Measure to use oil taxes for wildlife projects
BISMARCK (AP) -- Conservation groups said Thursday they would campaign to put a North Dakota constitutional amendment on the ballot that would reserve tens of millions of dollars of state oil tax collections for water, wildlife and conservation projects.
The amendment would give a nine-member appointed board authority over a special fund, which would automatically get 5 percent of North Dakota's tax revenues on oil production and extraction.
The fund could collect between $51 million and $84 million annually, according to estimates Thursday from the state Tax Department and Office of Management and Budget.
The initiative needs almost 27,000 petition signatures to qualify for the ballot. Supporters of the amendment have one year to get the names they need, but to get on the November ballot, the petitions would have to be turned in to Secretary of State Al Jaeger's office by Aug. 8.
Backers of the amendment held a news conference in the state Capitol on Thursday to publicize the effort, including representatives of the Nature Conservancy, Ducks Unlimited and the North Dakota Natural Resources Trust.
Conservation groups are among the potential beneficiaries of the proposed fund. Steve Adair, a Ducks Unlimited regional director based in Bismarck, is chairman of the initiative campaign.
North Dakota's oil production has boomed in recent years, resulting in a shower of revenue for the state treasury. The state's oil output recently topped 500,000 barrels daily, and North Dakota is expected to become the nation's No. 2 oil producer next year, behind Texas.
"This is both a remarkable and critical time for North Dakota. Our citizens must take action now to protect our lakes, rivers, streams, wetlands and prairies before they are gone," Adair said. "It is appropriate that we set aside a portion of this prosperity that we are currently experiencing to maintain our quality of life for future generations."
The amendment includes a lengthy list of possibilities for spending the money from the proposed fund, including wetlands and grasslands restoration, "natural flood control," developing habitat for wildlife and fish, new parks and improvements to existing parks, and conservation incentives for farmers.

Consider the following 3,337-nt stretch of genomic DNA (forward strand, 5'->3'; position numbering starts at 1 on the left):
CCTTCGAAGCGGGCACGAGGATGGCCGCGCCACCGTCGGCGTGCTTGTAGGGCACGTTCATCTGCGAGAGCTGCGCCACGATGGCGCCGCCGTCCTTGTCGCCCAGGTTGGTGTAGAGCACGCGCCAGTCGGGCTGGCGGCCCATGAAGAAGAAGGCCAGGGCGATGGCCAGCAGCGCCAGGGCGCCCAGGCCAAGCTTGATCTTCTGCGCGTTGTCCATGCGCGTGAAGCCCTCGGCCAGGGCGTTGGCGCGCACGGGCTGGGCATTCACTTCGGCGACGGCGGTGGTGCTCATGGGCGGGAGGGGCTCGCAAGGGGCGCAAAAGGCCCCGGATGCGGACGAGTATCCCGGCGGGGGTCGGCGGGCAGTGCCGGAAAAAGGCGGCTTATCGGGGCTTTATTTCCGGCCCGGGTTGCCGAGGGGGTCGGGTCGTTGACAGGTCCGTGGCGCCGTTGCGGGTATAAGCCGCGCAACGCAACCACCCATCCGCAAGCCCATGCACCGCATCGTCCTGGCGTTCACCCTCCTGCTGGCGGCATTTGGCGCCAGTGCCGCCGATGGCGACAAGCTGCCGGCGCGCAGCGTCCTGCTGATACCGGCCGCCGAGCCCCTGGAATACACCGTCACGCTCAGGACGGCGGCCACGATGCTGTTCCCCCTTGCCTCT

Eight of the board's nine members would be picked by legislative leaders and the governor. The ninth would be chosen by the North Dakota chapter of the Wildlife Society. Board members would serve three-year terms, with a limit of three terms.
For the 2011-13 budget period, the state's share of oil tax revenues is expected to be almost $780 million. Along with helping to finance education, human services and other state programs, some of the money is set aside to reduce local property taxes, pay repair costs for natural disasters and finance building projects.
A chunk of North Dakota's oil revenues are already earmarked for water projects, and state aid for other programs mentioned in the proposed amendment, including improvements to water quality, wildlife habitat and soil conservation, is already available.
The Legacy Fund is getting 30 percent of the state's oil tax revenues. None of the fund's money, which is expected to top $600 million by mid-2013, may be spent until July 2017, and there are subsequent restrictions on how much the Legislature may draw from the fund.